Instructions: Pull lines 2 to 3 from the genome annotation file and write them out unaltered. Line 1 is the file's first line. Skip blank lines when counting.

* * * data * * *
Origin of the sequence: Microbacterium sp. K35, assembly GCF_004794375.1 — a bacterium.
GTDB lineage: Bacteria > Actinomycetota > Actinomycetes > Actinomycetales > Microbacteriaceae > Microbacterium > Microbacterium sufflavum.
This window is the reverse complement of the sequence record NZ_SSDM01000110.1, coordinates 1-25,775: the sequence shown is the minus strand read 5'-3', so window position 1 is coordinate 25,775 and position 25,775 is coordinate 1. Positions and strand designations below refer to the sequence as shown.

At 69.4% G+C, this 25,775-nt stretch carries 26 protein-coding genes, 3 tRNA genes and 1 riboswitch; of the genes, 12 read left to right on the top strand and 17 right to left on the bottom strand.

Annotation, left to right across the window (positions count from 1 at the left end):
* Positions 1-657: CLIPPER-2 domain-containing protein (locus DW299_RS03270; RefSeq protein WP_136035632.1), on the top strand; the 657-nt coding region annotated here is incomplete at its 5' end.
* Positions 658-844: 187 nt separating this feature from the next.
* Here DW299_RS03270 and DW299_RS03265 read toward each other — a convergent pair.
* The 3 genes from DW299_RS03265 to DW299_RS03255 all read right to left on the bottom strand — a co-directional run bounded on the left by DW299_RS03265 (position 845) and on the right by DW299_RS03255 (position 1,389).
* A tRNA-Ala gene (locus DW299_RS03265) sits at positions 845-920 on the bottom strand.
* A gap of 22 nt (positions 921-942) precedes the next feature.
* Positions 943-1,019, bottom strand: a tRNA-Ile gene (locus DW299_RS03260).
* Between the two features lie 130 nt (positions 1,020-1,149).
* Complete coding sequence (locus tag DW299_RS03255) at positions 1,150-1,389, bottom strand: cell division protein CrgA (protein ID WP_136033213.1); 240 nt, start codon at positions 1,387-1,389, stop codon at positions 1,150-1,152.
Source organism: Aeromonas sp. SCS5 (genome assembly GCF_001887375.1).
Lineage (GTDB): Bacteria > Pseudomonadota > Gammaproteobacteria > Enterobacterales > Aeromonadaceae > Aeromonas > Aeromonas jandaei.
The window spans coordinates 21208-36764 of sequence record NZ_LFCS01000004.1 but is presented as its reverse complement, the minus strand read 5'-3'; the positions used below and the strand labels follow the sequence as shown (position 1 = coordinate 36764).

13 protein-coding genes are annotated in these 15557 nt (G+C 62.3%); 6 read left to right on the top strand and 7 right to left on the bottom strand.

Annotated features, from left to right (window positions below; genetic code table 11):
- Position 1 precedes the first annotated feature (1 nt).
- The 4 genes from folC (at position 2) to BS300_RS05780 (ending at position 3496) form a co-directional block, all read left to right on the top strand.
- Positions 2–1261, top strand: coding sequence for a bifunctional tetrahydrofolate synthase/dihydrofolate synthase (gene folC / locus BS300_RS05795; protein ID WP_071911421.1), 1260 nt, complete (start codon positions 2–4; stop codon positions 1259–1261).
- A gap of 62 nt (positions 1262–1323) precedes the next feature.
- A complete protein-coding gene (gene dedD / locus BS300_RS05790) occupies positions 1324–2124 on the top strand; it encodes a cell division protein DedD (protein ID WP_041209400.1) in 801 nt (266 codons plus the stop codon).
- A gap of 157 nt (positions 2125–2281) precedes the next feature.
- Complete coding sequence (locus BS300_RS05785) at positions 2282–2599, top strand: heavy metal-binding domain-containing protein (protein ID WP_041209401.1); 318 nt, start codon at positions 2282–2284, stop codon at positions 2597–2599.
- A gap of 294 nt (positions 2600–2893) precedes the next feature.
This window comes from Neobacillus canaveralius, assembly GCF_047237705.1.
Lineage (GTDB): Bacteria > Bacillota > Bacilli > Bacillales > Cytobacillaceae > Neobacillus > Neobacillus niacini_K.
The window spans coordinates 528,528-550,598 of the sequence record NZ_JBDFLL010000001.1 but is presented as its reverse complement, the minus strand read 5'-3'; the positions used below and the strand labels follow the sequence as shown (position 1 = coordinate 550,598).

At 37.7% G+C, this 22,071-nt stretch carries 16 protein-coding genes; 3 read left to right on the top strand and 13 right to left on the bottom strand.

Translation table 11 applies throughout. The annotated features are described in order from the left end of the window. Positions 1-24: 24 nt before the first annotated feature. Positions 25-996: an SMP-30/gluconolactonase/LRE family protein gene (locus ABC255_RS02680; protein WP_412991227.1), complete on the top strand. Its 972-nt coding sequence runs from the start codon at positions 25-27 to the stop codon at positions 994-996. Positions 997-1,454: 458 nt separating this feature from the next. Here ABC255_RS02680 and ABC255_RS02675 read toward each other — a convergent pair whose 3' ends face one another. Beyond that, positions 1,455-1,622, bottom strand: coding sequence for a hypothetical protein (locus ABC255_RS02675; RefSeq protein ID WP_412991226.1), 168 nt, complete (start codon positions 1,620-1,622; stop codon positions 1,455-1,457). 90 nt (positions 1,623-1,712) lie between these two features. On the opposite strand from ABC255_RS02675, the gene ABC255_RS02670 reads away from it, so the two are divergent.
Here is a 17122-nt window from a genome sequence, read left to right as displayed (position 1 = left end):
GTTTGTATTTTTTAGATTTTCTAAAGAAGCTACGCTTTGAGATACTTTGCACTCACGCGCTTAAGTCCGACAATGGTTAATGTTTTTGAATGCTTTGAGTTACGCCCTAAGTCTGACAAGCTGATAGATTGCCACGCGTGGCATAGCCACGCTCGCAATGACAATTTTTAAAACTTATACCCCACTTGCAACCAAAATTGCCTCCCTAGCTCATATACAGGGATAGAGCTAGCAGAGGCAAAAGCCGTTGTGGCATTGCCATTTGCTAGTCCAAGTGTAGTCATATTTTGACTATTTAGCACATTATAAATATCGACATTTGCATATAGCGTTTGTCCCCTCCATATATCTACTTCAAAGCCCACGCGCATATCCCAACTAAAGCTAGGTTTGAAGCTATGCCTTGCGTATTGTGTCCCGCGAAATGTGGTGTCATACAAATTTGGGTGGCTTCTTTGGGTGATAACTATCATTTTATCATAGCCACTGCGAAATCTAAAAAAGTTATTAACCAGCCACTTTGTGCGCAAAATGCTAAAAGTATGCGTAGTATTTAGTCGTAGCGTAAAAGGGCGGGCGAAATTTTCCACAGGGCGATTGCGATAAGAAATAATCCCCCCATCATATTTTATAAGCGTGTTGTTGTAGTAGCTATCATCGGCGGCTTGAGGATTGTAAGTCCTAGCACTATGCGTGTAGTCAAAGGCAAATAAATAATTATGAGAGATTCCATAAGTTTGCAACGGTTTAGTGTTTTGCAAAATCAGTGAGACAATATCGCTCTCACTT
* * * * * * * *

GTDB lineage: Bacteria > Actinomycetota > Actinomycetes > Actinomycetales > Microbacteriaceae > Microbacterium > Microbacterium sufflavum.
This window is the reverse complement of the sequence record NZ_SSDM01000110.1, coordinates 1-25,775: the sequence shown is the minus strand read 5'-3', so window position 1 is coordinate 25,775 and position 25,775 is coordinate 1. Positions and strand designations below refer to the sequence as shown.